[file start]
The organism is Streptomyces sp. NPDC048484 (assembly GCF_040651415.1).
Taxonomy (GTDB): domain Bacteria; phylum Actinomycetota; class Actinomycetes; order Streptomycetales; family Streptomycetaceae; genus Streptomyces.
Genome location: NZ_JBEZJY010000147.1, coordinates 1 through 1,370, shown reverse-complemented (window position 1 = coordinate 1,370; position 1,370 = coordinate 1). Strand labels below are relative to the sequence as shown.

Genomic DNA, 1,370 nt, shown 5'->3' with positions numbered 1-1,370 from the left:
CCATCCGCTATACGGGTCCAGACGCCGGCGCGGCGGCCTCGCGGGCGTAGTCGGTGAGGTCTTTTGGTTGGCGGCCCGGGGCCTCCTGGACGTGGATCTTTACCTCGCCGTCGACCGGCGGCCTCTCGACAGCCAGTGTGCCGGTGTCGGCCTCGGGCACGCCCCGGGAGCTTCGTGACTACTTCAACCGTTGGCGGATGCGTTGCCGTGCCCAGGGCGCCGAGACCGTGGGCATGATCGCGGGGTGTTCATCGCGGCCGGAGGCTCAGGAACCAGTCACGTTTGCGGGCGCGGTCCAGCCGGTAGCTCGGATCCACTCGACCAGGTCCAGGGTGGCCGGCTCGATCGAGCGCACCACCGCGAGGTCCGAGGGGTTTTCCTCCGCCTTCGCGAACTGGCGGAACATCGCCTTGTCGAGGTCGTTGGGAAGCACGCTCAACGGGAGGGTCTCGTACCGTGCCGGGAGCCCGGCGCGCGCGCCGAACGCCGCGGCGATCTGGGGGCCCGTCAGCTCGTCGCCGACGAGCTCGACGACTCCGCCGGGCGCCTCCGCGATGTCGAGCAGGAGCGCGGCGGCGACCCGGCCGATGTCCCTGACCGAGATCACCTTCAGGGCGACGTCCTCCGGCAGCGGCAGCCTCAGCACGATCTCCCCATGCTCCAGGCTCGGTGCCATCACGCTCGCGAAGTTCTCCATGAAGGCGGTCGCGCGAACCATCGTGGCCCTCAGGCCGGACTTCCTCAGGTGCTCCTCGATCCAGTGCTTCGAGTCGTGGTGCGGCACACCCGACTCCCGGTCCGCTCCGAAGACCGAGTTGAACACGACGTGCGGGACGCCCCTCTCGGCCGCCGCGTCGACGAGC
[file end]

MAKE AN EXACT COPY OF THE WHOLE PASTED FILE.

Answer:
The organism is Streptomyces sp. NPDC048484 (assembly GCF_040651415.1).
Taxonomy (GTDB): domain Bacteria; phylum Actinomycetota; class Actinomycetes; order Streptomycetales; family Streptomycetaceae; genus Streptomyces.
Genome location: NZ_JBEZJY010000147.1, coordinates 1 through 1,370, shown reverse-complemented (window position 1 = coordinate 1,370; position 1,370 = coordinate 1). Strand labels below are relative to the sequence as shown.

Genomic DNA, 1,370 nt, shown 5'->3' with positions numbered 1-1,370 from the left:
CCATCCGCTATACGGGTCCAGACGCCGGCGCGGCGGCCTCGCGGGCGTAGTCGGTGAGGTCTTTTGGTTGGCGGCCCGGGGCCTCCTGGACGTGGATCTTTACCTCGCCGTCGACCGGCGGCCTCTCGACAGCCAGTGTGCCGGTGTCGGCCTCGGGCACGCCCCGGGAGCTTCGTGACTACTTCAACCGTTGGCGGATGCGTTGCCGTGCCCAGGGCGCCGAGACCGTGGGCATGATCGCGGGGTGTTCATCGCGGCCGGAGGCTCAGGAACCAGTCACGTTTGCGGGCGCGGTCCAGCCGGTAGCTCGGATCCACTCGACCAGGTCCAGGGTGGCCGGCTCGATCGAGCGCACCACCGCGAGGTCCGAGGGGTTTTCCTCCGCCTTCGCGAACTGGCGGAACATCGCCTTGTCGAGGTCGTTGGGAAGCACGCTCAACGGGAGGGTCTCGTACCGTGCCGGGAGCCCGGCGCGCGCGCCGAACGCCGCGGCGATCTGGGGGCCCGTCAGCTCGTCGCCGACGAGCTCGACGACTCCGCCGGGCGCCTCCGCGATGTCGAGCAGGAGCGCGGCGGCGACCCGGCCGATGTCCCTGACCGAGATCACCTTCAGGGCGACGTCCTCCGGCAGCGGCAGCCTCAGCACGATCTCCCCATGCTCCAGGCTCGGTGCCATCACGCTCGCGAAGTTCTCCATGAAGGCGGTCGCGCGAACCATCGTGGCCCTCAGGCCGGACTTCCTCAGGTGCTCCTCGATCCAGTGCTTCGAGTCGTGGTGCGGCACACCCGACTCCCGGTCCGCTCCGAAGACCGAGTTGAACACGACGTGCGGGACGCCCCTCTCGGCCGCCGCGTCGACGAGC